Aims: To estimate (a) the prevalence of gene variants associated with slow nicotine metabolism in the general Maori population and (b) nicotine intake and metabolic rate in Maori and European smokers. Methods: The procedure involved (a) genotyping 85 Maori participants for cytochrome P-450 2A6 (CYP2A6) gene variants, which are associated with reduced nicotine metabolic rate (ie CYP2A6*9 and *4); and (b) measuring salivary cotinine (COT) and trans-3′-hydroxycotinine (3-HC) as biomarkers of nicotine intake and metabolic rate in 12 female smokers from the Hawke's Bay Region (6 Maori and 6 European). Results: (a) The frequencies of the slow nicotine metabolising variants, CYP2A6*9 and *4, were significantly higher in Maori compared to European (p<0.01). Indeed, the prevalence of the CYP2A6*9 variant in these Maori was among the highest in the world (∼20%). (b) In smokers, the Maori group had ∼35% lower 3-HC:COT ratios indicating a reduced metabolic rate, as well a 2-fold lower cotinine levels per cigarette smoked, indicating reduced nicotine intake (p<0.05). The CYP2A6*9 allele was significantly more frequent in Maori smokers (70%) compared to Europeans (30%), p=0.03. Conclusions: The findings of this study provide evidence that Maori are genetically slower nicotine metabolisers compared to Europeans. Although more research is required, this study may help explain, ethnic differences in smoking initiation and may also have important implications for smoking cessation programs - since metabolic differences between groups with varying ancestry implies that different optimal dosages of nicotine replacement therapy may be required for succesful quiting.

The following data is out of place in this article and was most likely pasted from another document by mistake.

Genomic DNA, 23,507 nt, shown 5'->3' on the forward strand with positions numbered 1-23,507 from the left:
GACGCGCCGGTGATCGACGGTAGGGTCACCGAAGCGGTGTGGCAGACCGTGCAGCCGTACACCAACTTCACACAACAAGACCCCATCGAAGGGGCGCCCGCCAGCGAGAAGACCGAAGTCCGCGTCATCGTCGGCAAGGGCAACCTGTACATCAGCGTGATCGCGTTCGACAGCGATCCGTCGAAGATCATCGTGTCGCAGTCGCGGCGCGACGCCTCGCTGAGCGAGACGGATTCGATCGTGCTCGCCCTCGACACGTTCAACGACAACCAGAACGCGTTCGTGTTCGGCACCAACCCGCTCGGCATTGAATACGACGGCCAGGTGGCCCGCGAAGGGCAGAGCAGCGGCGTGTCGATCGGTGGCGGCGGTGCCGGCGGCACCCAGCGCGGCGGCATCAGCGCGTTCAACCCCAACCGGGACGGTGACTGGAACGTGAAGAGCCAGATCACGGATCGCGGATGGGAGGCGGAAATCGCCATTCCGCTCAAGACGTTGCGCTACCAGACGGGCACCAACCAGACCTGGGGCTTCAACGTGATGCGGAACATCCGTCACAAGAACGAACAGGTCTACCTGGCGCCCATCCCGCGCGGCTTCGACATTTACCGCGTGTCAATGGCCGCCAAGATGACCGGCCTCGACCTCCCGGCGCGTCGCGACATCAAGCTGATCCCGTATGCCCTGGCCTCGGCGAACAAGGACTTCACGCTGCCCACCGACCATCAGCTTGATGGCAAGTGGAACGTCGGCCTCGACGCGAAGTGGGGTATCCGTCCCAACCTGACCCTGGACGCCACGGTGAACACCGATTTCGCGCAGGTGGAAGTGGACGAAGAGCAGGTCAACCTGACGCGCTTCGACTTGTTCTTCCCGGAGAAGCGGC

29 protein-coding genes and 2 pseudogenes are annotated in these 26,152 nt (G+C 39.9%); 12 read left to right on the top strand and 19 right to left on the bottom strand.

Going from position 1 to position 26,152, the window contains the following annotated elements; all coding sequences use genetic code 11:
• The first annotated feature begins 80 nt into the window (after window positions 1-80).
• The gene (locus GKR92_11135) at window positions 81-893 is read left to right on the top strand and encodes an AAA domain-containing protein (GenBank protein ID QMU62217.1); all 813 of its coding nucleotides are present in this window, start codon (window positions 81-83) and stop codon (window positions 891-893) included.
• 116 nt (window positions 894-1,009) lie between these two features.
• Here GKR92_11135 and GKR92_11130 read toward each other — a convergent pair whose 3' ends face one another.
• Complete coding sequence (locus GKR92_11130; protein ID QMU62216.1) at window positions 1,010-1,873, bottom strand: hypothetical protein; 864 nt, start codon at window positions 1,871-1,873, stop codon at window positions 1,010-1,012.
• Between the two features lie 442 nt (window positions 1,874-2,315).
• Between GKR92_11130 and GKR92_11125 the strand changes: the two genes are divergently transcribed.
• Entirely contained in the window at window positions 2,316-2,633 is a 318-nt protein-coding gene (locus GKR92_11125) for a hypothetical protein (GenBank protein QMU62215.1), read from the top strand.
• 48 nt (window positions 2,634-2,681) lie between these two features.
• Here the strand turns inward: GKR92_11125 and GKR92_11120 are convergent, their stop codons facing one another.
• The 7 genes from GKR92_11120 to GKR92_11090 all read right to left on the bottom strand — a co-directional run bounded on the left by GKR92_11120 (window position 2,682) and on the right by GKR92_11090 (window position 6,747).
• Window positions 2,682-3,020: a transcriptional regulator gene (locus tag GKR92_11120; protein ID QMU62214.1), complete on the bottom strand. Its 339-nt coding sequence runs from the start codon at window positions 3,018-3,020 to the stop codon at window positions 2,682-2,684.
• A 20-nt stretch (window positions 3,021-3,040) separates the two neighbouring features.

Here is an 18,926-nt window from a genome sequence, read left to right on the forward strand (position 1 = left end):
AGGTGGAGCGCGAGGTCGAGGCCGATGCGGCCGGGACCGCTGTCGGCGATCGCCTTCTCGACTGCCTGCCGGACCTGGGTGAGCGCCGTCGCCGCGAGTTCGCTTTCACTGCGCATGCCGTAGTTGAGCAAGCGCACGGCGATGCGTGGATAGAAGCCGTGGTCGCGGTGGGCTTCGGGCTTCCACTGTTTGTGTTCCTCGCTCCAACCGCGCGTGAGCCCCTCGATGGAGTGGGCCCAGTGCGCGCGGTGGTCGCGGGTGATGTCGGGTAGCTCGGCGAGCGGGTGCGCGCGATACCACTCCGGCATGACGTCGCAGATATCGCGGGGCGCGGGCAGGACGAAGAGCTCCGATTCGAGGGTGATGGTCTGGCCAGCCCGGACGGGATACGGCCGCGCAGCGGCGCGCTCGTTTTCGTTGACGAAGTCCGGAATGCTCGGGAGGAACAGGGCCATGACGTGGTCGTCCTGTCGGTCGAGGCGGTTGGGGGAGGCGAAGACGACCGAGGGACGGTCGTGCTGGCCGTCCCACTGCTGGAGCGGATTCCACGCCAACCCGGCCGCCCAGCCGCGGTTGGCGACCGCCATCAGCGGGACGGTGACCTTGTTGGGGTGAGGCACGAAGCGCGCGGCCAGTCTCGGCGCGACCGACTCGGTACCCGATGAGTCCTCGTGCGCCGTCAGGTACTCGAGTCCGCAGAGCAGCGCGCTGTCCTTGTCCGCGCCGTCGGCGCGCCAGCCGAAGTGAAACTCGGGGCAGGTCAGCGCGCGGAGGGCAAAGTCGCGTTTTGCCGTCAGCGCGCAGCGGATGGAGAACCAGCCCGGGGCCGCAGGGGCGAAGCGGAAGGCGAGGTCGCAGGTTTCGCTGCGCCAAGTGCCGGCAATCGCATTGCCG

|Original language||English (US)|
|Journal||New Zealand Medical Journal|
|State||Published - Dec 6 2005|
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